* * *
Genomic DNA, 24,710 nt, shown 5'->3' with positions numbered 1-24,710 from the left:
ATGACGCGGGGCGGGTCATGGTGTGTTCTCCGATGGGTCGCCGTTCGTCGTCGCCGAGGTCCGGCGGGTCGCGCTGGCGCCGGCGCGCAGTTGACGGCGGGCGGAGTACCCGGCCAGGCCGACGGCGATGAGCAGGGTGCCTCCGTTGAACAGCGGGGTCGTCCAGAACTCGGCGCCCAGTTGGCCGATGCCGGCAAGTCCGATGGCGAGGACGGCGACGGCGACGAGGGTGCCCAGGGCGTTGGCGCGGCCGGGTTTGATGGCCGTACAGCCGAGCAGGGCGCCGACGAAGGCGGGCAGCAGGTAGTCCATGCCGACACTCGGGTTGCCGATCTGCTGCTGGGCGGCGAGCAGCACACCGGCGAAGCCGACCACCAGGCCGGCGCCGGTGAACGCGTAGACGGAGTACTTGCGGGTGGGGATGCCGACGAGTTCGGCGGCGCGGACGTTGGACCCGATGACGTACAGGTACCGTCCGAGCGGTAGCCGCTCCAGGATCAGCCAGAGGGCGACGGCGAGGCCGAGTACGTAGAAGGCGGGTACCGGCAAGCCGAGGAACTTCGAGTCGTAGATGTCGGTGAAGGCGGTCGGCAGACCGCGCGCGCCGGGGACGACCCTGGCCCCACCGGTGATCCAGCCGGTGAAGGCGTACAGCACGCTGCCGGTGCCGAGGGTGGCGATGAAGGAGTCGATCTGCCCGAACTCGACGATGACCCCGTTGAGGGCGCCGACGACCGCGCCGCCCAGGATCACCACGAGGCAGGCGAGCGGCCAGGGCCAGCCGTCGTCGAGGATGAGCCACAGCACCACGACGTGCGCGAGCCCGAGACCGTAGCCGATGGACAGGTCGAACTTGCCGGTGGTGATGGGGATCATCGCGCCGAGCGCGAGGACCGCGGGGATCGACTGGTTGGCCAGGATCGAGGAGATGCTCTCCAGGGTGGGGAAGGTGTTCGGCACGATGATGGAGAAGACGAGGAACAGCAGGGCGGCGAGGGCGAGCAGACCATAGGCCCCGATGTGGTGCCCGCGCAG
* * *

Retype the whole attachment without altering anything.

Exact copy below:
Genomic DNA, 24,710 nt, shown 5'->3' with positions numbered 1-24,710 from the left:
ATGACGCGGGGCGGGTCATGGTGTGTTCTCCGATGGGTCGCCGTTCGTCGTCGCCGAGGTCCGGCGGGTCGCGCTGGCGCCGGCGCGCAGTTGACGGCGGGCGGAGTACCCGGCCAGGCCGACGGCGATGAGCAGGGTGCCTCCGTTGAACAGCGGGGTCGTCCAGAACTCGGCGCCCAGTTGGCCGATGCCGGCAAGTCCGATGGCGAGGACGGCGACGGCGACGAGGGTGCCCAGGGCGTTGGCGCGGCCGGGTTTGATGGCCGTACAGCCGAGCAGGGCGCCGACGAAGGCGGGCAGCAGGTAGTCCATGCCGACACTCGGGTTGCCGATCTGCTGCTGGGCGGCGAGCAGCACACCGGCGAAGCCGACCACCAGGCCGGCGCCGGTGAACGCGTAGACGGAGTACTTGCGGGTGGGGATGCCGACGAGTTCGGCGGCGCGGACGTTGGACCCGATGACGTACAGGTACCGTCCGAGCGGTAGCCGCTCCAGGATCAGCCAGAGGGCGACGGCGAGGCCGAGTACGTAGAAGGCGGGTACCGGCAAGCCGAGGAACTTCGAGTCGTAGATGTCGGTGAAGGCGGTCGGCAGACCGCGCGCGCCGGGGACGACCCTGGCCCCACCGGTGATCCAGCCGGTGAAGGCGTACAGCACGCTGCCGGTGCCGAGGGTGGCGATGAAGGAGTCGATCTGCCCGAACTCGACGATGACCCCGTTGAGGGCGCCGACGACCGCGCCGCCCAGGATCACCACGAGGCAGGCGAGCGGCCAGGGCCAGCCGTCGTCGAGGATGAGCCACAGCACCACGACGTGCGCGAGCCCGAGACCGTAGCCGATGGACAGGTCGAACTTGCCGGTGGTGATGGGGATCATCGCGCCGAGCGCGAGGACCGCGGGGATCGACTGGTTGGCCAGGATCGAGGAGATGCTCTCCAGGGTGGGGAAGGTGTTCGGCACGATGATGGAGAAGACGAGGAACAGCAGGGCGGCGAGGGCGAGCAGACCATAGGCCCCGATGTGGTGCCCGCGCAG